It started with a bird purse. While shopping in Macy's I saw a cute purse on the clearance table that had a pattern of birds on branches. I loved it, and even though I usually had solid black purses, I bought it.
I got tons of compliments on it and always enjoyed carrying it, so when it wore out, I had a great idea: I'd buy another just like it.
Unfortunately, I discovered that the maker, Fossil, had not only discontinued the purse, it had stopped making the whole line of coated canvas handbags.
So I headed to eBay. No bird purse! But when I searched, I found a great assortment of purses, many "new with tags," that were made by the same company in a variety of patterns. So I bought a sixties mod-looking bag with white flowers and pink dots on a black background. This bag was a bit roomier than the last one, so I liked the size even better.
Flash forward to when that bag wore out: I scouted eBay for another. I bought a pink one with a pattern like fireworks, and then, because I was about to take a trip and wanted one that would go better with the clothes I was packing, passed it over for a black purse with a design that reminded me of a Spirograph.
Now that purse is wearing out, and I've bought another style, in navy with dots--which means I have two new purses to choose from.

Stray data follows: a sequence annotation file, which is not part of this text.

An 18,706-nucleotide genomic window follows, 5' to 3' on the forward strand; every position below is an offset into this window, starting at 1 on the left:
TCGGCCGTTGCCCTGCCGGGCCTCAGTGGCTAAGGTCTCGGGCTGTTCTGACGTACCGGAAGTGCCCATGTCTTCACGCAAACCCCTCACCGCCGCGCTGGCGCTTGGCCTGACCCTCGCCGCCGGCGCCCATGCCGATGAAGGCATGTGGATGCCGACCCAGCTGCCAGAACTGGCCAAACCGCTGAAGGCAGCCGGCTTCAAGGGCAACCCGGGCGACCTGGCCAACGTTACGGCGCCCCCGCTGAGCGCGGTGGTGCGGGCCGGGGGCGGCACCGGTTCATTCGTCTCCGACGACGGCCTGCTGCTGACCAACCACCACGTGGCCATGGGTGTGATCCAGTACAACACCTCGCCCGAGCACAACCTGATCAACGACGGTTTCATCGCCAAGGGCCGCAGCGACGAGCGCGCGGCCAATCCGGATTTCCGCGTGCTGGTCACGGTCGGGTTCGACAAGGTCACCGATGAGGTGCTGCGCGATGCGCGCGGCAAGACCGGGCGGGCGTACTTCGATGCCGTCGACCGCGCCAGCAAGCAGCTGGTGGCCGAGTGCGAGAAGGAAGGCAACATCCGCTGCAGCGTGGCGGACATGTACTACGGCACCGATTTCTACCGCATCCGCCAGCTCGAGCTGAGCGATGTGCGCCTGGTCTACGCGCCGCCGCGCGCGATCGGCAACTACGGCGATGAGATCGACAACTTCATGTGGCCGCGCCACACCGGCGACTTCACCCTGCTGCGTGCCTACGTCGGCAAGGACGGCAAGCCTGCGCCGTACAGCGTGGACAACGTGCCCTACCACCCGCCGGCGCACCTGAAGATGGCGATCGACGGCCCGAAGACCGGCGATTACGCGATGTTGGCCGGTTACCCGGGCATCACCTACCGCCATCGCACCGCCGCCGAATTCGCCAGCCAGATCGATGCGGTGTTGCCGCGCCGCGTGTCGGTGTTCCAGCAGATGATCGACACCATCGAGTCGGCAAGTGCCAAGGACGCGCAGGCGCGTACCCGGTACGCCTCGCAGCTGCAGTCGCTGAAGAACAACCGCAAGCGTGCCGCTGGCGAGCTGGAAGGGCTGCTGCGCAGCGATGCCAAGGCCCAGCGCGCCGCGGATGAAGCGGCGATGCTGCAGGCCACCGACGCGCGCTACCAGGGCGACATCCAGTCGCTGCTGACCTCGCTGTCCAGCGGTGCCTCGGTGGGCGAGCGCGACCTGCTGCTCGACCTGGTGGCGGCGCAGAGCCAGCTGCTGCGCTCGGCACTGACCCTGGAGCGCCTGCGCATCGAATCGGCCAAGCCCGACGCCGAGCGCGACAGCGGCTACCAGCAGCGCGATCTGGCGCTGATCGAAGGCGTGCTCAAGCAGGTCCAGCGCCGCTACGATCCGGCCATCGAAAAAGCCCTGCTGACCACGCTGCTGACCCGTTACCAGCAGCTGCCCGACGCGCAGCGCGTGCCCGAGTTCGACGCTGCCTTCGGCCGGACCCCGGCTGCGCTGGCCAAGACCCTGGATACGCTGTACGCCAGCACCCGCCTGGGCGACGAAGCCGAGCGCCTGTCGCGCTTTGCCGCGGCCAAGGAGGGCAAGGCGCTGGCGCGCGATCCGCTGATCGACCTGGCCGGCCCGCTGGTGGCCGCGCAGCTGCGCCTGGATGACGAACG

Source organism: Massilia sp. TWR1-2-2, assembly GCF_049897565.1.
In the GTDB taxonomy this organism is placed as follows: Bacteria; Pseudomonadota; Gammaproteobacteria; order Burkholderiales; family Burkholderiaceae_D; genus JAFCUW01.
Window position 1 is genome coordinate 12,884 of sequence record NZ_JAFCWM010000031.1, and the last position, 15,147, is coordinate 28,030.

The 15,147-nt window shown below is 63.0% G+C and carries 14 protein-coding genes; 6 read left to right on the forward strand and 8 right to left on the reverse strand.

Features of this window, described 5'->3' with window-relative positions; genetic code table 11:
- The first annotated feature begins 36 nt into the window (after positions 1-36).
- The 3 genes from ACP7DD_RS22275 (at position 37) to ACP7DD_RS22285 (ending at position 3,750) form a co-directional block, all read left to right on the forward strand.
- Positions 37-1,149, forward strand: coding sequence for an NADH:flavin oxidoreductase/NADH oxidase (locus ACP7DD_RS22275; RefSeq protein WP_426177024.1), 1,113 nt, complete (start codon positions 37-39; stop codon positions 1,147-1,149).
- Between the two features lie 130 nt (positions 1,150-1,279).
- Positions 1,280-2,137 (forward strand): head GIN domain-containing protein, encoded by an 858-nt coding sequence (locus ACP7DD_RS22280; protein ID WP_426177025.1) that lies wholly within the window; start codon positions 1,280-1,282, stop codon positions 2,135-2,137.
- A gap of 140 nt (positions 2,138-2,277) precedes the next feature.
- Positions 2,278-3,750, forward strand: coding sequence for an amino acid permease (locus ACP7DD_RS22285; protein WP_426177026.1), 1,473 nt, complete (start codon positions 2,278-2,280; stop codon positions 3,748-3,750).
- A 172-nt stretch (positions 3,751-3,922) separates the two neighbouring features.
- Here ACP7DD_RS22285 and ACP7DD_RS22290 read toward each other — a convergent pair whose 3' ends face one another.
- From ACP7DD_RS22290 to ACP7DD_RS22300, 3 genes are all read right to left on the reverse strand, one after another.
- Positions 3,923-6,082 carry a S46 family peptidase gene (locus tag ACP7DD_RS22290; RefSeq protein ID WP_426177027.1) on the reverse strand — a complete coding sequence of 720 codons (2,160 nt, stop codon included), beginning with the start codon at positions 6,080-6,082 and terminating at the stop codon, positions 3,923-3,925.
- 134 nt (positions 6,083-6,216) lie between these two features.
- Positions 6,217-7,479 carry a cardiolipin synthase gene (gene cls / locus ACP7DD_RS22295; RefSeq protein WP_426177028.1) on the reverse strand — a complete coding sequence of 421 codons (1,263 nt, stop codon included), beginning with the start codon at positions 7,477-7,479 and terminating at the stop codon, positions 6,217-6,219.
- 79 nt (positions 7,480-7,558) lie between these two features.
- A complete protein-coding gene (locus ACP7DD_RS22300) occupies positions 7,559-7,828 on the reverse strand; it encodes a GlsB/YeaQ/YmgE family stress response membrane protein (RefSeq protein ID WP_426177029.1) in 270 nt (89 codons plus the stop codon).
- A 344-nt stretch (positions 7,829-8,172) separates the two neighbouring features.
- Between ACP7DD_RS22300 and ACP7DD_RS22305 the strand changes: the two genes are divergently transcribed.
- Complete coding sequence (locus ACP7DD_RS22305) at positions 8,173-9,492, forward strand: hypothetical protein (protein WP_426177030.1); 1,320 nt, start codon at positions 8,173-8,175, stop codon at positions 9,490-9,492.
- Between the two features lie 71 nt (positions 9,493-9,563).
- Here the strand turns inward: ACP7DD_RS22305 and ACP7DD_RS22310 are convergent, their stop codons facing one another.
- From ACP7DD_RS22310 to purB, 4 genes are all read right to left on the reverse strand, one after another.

I might say I'm saving time--I've found a purse I like, and I don't have to deal with going from store to store, trying to find a new purse that suits me. I just look on EBay and order one. But am I getting in a rut?
I wrote before about my little whiteboard of story ideas--a place where I jot down story kernels for future use. The thing is, they are just kernels. For example, I have an item called "Zombie Monarchs" which refers to an article I read about how some of the monarch butterflies in the local butterfly refuge had had their bodies partially eaten by a predator, but were still flying around. One day I decided to start a story inspired by the zombie monarchs. My first thought was that I would write about a couple whose relationship was in trouble.
But then I thought: don't I always write that story? Am I getting in a rut? At that time, I had recently published a few stories that had troubled relationships at their hearts: "It'll Do Motel," "I Used To," and "Lifeboat Drill."
In my writing, I didn't want to be metaphorically buying the same purse over and over in a different pattern. I tried other scenarios, but nothing clicked. So zombie monarchs remains on my whiteboard, for now.
Except for the story from the point of view of bees, my next published stories were all about parent/child relationships of widely differing sorts (including the hypothetical). I'm not worried about a rut right now. But I don't want to let down my guard. Repeating in fashion can be coolly "retro" but in writing repeating is just boring.
Ann Hillesland writes fiction and essays. Her work has appeared in many literary journals, including Fourth Genre, Bayou, The Laurel Review, and Sou’wester.
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